SoCraTes: one stop on the way to software craftsmanship

October 27, 2014

I have made a new step towards becoming a journeyman while participating for the first time at SoCraTes Germany on 7th-10th August. It was one of those experiences that made me say that being a developer is interesting, challenging, rewarding and fun.

2 days of coffee breaks

The unconference consists of 2 days with open space sessions and many coffee breaks.

It all started with WorldCafe discussions on Thursday evening when we identified the main topics of interest: Apprenticeship, Micro Services, Software Design, TDD, Mob programming. 100 participants from Germany and 40 participants from all over Europe filled rapidly the Marketplace with over 30 sessions in the morning. The activities didn’t stop until late after dinner. We used to gather outside or at the bar for discussions, inside for board games or mob programming. We even had a session of beat box and a training for joggling.

We continued on Sunday with Code Retreat prepared by @martinklose and Adi. 30 participants were engaged, Adi and Martin know how to get them out of their comfort zone by choosing challenging programming constraints for each session. They had to deal with hard stuff like legacy code, Golden masters and Mikado method.

My first lesson

Never let things for the next day if you can do them today.
I was going to propose a session about Apprenticeship. Staying in the line with the post-it in my hand, the Marketplace got filled with many great topics. Just before my turn to present the topic I bailed out. I had the thought of proposing this topic tomorrow (hoping that less interesting sessions will be scheduled). Bad idea! Two reasons: first, the discussions are always generating even greater topics for the second day, the relaxed and friendly atmosphere makes the participants want to share and learn more. Second, after 1 minute @dougbradbury announced his Apprenticeship session leaving me with no session for the next day. The only remaining choice was to attend his session and share my experience anyway. I ended up facilitating my own session.

Main ideas presented by me are included in the talk I delivered with Alex, at I.T.A.K.E. Unconference 2014. Adi and @sandromancuso contributed too and the session brought even more insights into the subject. I discovered that few companies have such a program and everyone is doing it differently. It seems that is just us having this for both junior and experienced software developers.

Software design rediscovered

Design is done incrementally while doing test first programming or TDD. This is one of the first lesson I had when I started my apprenticeship at Mozaic Works. Adi confirmed it while talking about “Evolutionary Design”. It was a real open space session where Adi lead the participants to share their knowledge related to evolutionary design. For some it was emergent design, for others incremental design or just-in-time design.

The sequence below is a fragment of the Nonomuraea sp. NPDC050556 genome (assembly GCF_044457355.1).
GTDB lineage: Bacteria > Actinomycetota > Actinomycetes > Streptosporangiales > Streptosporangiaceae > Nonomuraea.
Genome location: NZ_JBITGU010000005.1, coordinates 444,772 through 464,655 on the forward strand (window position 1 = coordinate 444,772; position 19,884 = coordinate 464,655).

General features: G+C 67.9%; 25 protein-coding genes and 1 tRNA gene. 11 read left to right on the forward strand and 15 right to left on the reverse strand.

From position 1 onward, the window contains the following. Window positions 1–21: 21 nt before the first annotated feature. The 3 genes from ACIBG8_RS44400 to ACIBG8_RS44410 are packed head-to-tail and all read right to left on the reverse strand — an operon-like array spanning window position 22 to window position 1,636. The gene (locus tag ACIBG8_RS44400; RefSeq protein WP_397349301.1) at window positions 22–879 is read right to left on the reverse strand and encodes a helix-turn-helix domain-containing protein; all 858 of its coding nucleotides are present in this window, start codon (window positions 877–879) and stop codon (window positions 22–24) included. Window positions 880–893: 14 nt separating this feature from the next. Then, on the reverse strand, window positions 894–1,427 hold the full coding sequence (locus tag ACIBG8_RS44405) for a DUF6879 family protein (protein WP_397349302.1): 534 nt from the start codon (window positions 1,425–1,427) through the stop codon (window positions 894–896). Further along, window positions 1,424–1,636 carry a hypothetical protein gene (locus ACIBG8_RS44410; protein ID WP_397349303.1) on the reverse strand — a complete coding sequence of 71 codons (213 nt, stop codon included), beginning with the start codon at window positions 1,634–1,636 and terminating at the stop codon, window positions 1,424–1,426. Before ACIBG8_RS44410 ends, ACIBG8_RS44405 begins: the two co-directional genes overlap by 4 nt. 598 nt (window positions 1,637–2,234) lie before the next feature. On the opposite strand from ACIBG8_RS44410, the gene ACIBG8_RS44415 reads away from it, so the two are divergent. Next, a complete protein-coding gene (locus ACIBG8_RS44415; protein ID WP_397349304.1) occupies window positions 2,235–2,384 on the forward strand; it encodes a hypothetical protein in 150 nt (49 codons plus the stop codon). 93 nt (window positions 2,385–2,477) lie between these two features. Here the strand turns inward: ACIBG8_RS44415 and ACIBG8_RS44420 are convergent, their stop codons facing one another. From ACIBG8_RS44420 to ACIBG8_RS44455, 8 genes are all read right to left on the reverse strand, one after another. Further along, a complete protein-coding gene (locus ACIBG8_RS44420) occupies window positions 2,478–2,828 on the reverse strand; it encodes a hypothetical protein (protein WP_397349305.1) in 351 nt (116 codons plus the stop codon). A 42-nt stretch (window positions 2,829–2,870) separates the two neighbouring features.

During @leiderleider‘s “Greenfield experiences” session I found out that doing copy-paste and generating duplication is not that bad. Sometimes duplication helps you discover the good design step by step. All you need to do is to not forget to remove it before finishing the feature’s implementation. The same happens with creating the tests when dealing with new technologies.Because it is difficult and risky to do TDD in a technology you don’t know, we choose to make the code work first, second we do the tests and third we make the code clean. All of these through incremental refactoring. I realized that maybe I am not an apprentice on this topic anymore. I was able to share what I have learned during the pairing sessions I had with Alex on refactoring, removing code duplication and incremental design.

More, while talking about estimates and planning, I found out that our programmers’ brain works different than managers’ brain. We are more relaxed when it comes to not knowing when a release will be delivered and we can deal better with uncertainty. So, managers should definitely read Real Options :).

Key takeaways

I have many takeaways after 3 days of intensive learning and sharing experience. Here are the key ones:

  • Apprenticeship is seen and put in practice as a program for junior developers. Its scope is to give them the best start in their careers as software developers and show them the way towards software craftsmanship. We, at Mozaic Works, see it as a continuous learning of new practices and techniques which helps you become more productive and efficient in everything you do at work.
  • Software design is an art and like any art it has to evolve and be refined constantly.
  • Working with new technologies is challenging and risky, but the results can be of great value for both programmers and managers.
  • I like being a developer and I want to continue my journey towards software craftsmanship.

It was my first intensive programming experience abroad and I took new lessons. For sure, it was a big step on my way to software craftsmanship. Next year, I will proudly join again as a journeyman and I invite you to join us in learning and sharing with friends from across Europe.

Want to know what other events are happening soon and contribute to your way to software craftsmanship? Check out upcoming workshops on our calendar and get ready to join I T.A.K.E. Unconference 2015, in Bucharest.

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